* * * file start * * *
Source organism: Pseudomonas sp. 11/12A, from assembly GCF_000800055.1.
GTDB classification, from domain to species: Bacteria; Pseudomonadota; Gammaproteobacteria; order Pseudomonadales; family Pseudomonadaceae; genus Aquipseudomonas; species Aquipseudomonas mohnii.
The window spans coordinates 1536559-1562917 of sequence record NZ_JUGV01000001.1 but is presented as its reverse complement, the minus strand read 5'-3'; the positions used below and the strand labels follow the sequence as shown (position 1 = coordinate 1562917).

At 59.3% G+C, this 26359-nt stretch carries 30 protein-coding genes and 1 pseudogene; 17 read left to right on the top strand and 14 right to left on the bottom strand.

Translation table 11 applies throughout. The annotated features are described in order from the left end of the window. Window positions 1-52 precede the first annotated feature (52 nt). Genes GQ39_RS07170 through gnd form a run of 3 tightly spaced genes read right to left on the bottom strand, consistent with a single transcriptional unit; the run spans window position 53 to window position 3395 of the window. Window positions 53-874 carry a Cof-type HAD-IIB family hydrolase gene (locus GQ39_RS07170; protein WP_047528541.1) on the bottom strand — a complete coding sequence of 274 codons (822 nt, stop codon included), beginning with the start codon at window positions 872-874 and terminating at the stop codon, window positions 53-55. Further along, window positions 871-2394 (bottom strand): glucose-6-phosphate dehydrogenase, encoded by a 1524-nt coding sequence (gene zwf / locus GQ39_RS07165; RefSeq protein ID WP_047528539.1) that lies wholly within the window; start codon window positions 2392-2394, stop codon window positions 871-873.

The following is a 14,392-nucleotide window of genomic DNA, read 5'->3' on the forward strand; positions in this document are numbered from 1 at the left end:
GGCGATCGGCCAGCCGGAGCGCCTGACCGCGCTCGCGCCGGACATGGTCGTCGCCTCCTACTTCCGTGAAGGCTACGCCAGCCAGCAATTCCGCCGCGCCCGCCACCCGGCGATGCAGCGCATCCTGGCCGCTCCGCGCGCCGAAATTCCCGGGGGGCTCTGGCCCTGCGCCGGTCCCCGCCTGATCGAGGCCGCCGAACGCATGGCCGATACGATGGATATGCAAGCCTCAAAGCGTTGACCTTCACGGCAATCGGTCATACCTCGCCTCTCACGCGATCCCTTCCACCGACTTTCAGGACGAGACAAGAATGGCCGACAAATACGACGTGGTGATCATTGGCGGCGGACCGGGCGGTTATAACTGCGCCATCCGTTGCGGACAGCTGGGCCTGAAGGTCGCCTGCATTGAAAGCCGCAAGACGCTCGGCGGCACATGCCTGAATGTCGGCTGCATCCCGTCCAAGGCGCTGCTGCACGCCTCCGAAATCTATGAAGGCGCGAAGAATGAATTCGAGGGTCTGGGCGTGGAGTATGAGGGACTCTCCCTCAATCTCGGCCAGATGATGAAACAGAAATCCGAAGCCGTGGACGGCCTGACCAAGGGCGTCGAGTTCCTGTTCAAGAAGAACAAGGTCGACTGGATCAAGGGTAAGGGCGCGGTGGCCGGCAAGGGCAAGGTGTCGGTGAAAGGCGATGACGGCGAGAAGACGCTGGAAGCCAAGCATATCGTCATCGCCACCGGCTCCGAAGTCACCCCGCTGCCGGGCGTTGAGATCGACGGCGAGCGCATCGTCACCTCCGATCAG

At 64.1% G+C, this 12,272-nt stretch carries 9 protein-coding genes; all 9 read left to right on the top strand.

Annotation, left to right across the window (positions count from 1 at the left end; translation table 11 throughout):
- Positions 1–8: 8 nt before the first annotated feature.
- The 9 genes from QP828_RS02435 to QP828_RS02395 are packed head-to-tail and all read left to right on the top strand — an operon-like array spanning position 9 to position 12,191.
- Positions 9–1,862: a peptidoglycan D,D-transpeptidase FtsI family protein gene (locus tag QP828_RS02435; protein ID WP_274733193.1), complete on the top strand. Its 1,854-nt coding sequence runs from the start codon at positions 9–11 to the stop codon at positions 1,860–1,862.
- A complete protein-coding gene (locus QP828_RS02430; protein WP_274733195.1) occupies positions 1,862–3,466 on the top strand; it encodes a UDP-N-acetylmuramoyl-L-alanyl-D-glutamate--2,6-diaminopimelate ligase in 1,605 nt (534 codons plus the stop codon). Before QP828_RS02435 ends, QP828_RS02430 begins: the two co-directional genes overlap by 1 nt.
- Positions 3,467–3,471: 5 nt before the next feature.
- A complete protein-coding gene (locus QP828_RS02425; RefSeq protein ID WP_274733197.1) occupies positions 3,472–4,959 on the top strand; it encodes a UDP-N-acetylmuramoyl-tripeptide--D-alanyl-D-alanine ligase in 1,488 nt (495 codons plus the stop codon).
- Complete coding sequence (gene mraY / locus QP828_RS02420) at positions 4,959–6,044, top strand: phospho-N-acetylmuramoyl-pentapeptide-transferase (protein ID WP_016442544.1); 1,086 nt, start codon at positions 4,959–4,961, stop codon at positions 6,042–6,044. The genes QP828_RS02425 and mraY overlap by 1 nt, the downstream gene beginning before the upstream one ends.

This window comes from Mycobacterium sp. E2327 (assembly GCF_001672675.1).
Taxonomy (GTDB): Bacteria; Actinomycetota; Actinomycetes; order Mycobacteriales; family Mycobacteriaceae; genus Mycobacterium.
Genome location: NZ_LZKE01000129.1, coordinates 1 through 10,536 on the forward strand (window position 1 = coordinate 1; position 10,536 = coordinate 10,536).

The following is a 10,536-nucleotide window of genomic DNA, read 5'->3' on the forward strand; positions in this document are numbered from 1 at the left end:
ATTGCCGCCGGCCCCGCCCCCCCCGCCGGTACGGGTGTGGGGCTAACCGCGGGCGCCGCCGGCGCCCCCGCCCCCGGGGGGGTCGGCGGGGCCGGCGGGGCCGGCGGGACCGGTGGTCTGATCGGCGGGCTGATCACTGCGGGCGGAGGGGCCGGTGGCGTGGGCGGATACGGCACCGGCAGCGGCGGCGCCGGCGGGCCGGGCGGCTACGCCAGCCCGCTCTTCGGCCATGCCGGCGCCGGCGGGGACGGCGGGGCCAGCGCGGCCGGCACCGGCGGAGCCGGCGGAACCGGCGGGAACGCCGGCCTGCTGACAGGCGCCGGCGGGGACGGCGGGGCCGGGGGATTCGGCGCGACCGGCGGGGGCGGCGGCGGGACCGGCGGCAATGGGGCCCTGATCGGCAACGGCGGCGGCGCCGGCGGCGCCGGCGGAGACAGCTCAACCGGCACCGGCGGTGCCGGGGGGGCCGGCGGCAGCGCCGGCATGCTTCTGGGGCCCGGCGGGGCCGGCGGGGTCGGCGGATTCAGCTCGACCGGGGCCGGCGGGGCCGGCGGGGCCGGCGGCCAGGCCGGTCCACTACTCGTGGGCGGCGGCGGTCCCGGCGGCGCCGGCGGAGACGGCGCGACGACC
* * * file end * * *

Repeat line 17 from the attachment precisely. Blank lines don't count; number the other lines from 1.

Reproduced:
This window comes from Mycobacterium sp. E2327 (assembly GCF_001672675.1).